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Tommy Tallarico

Tommy Tallarico - Fun Amico Conversations

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58 minutes ago, GrudgeQ said:

Kudo's to Intellivision for making sure the motion controls in Cornhole are solid. That is showing the commitment to making each game worthy of your purchase - and this one is included, you don't even have to buy it - which is even more impressive.

Yes, and it is the difference Amico games will have from majority of ”mobile” games, its not the graphics, but the well thought out game mechanics and well balanced gameplay that makes them fun. And I’m getting tired of hearing that the Switch also focus on making the games fun, but the guys at Nintendo isn’t spending any time thinking about how they could make Zelda BOTW more fun for grandma or a non gamer, they have a very different focus/primary target audience for the majority of their games.

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9 hours ago, Q_BertZ said:

Will people really care when this releases a decade from now? This should have come out two years ago and for the price point you can get a Nintendo Switch with the same type of games albeit shovel ware off of the e-Shop. Tommy mishandled this console from the start and bit off more than he could chew. 

That is quite a first post.  You might have bit off more than you can chew.

 

"Tommy mishandled this console from the start"  Hmm, being as this is his brain child and his vision, if it comes out as he planned it in his mind, then you are 100% wrong!

It does not matter what you want it to be, or when you want it.  It doesn't matter what I want it to be either!

 

That being said, He has done the research and has the professional video games experience.  So, I think I will trust his vision over anyone else, when it comes to his product!

 

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8 hours ago, mr_me said:

There's no way the computer/controller can know where you are standing and what direction you are throwing in.  That has to be done visually with on screen graphics.  That leaves the vertical angle and velocity.  Both are being done with motion control and doesn't look complicated at all.  Although the vertical angle isn't being done by a throwing motion it's still using intuitive motion control.

I have a couple technical questions about what you wrote. If you point the controller straight at the center of the screen and calibrate, like you do with a JoyCon, the gyroscope and accelerometer should be able to able to measure your horizontal movement and angle of the controller, shouldn't they? I'm also confused by how the vertical angle of throw can be done with motion controls but not by the throwing motion, unless you consider a motion control a programmed algorithm that is triggered by the throwing motion or a button release, etc. Actually, I'm still wondering why a gyroscope and accelerometer couldn't determine whether a throw would result in a high lob, medium lob or line drive. Basically, I'm just curious about the capabilities and limitations of this gyroscope/accelerometer combination in Wii, Switch and Amico controllers. For instance, I just recently learned from the video I posted earlier that the "sensor" bar was better at keeping calibration than the gyroscope, but less convenient.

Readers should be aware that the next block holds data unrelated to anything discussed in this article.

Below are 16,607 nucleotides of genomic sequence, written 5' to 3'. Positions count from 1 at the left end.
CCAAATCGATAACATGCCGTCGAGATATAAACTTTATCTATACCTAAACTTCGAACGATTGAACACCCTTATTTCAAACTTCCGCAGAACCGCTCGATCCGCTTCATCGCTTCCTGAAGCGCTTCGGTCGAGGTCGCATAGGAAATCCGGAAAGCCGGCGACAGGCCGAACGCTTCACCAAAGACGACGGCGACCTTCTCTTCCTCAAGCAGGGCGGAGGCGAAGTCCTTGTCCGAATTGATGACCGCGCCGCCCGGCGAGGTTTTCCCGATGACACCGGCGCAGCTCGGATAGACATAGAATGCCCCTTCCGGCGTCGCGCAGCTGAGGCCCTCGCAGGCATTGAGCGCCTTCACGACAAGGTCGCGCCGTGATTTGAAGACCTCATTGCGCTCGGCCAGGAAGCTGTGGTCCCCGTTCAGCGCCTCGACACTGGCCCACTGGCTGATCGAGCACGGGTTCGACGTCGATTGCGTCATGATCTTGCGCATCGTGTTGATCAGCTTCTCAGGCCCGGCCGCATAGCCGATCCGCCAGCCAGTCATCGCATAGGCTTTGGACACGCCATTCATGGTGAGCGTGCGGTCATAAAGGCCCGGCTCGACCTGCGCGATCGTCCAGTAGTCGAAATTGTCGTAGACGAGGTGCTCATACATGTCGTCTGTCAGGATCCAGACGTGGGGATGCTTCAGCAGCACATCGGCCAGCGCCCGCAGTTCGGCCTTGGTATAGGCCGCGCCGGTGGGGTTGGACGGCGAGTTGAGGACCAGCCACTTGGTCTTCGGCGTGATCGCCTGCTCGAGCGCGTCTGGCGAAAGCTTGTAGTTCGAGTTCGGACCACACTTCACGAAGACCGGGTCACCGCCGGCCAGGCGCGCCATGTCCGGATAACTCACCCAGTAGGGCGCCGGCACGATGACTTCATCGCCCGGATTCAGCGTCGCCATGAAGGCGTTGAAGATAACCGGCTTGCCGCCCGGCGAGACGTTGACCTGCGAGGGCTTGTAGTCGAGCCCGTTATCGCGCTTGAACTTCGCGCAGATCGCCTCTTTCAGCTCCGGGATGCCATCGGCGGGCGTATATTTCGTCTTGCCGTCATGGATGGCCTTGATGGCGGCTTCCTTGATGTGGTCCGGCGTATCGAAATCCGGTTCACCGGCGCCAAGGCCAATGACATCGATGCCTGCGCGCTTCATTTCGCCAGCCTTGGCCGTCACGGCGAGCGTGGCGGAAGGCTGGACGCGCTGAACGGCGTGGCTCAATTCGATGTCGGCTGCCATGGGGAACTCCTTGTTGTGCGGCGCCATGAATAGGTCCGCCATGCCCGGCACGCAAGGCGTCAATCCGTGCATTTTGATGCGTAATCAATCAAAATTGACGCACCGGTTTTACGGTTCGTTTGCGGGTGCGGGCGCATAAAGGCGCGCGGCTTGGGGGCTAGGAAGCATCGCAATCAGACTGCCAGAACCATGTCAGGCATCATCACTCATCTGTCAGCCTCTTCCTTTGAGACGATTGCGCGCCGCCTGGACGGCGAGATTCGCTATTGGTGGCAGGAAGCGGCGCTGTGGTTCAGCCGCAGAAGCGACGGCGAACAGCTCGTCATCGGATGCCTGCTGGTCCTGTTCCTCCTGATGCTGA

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In their video they are setting the vertical angle by tilting the controller up and down.  You could do the same thing through the disc or touchpad.  Similarly you could set your standing positions by moving the controller left or right rather than using the touchpad as they did in the video.

 

The accelerometer and gyroscope don't measure distances or angles, they measure forces.  For example if you move the controller at a constant speed to the right.  The controller knows when you started to move and when it stopped but it has no idea how far it moved.  The same thing goes for rotation and the gyroscope.  That's why you need visual cues on screen to do it with any accuracy.

 

As far as determining the vertical angle with a throwing motion, it would be great if they could pull it off accurately.  It's tricky because although the accelerometer does measure forces with direction in 3d, it's relative to the controller's orientation and therefore changes as the controller rotates during the throw.  They would have to compensate by estimating it's rotation.  But how can you estimate rotation angle accurately with just rotational force data.  Edit:  To be more correct the gyroscope measures angular speed, so you should be able to caculate changes in the controller orientation.

Edited by mr_me
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14 hours ago, Q_BertZ said:

Will people really care when this releases a decade from now? This should have come out two years ago and for the price point you can get a Nintendo Switch with the same type of games albeit shovel ware off of the e-Shop. Tommy mishandled this console from the start and bit off more than he could chew.